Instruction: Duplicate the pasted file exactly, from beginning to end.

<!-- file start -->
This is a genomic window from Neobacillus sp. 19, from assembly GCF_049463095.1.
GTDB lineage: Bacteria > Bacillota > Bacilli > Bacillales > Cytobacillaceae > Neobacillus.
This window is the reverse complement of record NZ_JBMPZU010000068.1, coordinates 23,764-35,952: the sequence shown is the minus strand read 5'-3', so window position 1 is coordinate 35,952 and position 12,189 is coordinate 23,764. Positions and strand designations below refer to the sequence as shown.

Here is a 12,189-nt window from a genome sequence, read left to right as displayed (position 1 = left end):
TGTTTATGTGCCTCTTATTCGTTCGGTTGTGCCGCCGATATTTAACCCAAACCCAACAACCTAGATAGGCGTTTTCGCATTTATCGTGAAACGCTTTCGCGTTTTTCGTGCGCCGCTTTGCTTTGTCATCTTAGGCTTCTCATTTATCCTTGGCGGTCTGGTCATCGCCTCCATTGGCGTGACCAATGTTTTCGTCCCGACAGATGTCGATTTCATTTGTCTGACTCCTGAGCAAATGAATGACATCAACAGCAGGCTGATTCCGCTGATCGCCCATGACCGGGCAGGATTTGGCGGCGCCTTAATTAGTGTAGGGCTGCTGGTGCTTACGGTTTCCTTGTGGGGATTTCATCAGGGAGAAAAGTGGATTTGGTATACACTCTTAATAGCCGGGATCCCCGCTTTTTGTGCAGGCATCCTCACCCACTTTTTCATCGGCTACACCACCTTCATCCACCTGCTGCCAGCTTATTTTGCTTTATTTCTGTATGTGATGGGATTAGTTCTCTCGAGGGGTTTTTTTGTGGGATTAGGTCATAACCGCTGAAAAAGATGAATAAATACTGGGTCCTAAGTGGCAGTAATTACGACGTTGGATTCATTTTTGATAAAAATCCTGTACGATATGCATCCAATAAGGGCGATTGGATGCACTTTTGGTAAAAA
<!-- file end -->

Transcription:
This is a genomic window from Neobacillus sp. 19, from assembly GCF_049463095.1.
GTDB lineage: Bacteria > Bacillota > Bacilli > Bacillales > Cytobacillaceae > Neobacillus.
This window is the reverse complement of record NZ_JBMPZU010000068.1, coordinates 23,764-35,952: the sequence shown is the minus strand read 5'-3', so window position 1 is coordinate 35,952 and position 12,189 is coordinate 23,764. Positions and strand designations below refer to the sequence as shown.

Here is a 12,189-nt window from a genome sequence, read left to right as displayed (position 1 = left end):
TGTTTATGTGCCTCTTATTCGTTCGGTTGTGCCGCCGATATTTAACCCAAACCCAACAACCTAGATAGGCGTTTTCGCATTTATCGTGAAACGCTTTCGCGTTTTTCGTGCGCCGCTTTGCTTTGTCATCTTAGGCTTCTCATTTATCCTTGGCGGTCTGGTCATCGCCTCCATTGGCGTGACCAATGTTTTCGTCCCGACAGATGTCGATTTCATTTGTCTGACTCCTGAGCAAATGAATGACATCAACAGCAGGCTGATTCCGCTGATCGCCCATGACCGGGCAGGATTTGGCGGCGCCTTAATTAGTGTAGGGCTGCTGGTGCTTACGGTTTCCTTGTGGGGATTTCATCAGGGAGAAAAGTGGATTTGGTATACACTCTTAATAGCCGGGATCCCCGCTTTTTGTGCAGGCATCCTCACCCACTTTTTCATCGGCTACACCACCTTCATCCACCTGCTGCCAGCTTATTTTGCTTTATTTCTGTATGTGATGGGATTAGTTCTCTCGAGGGGTTTTTTTGTGGGATTAGGTCATAACCGCTGAAAAAGATGAATAAATACTGGGTCCTAAGTGGCAGTAATTACGACGTTGGATTCATTTTTGATAAAAATCCTGTACGATATGCATCCAATAAGGGCGATTGGATGCACTTTTGGTAAAAA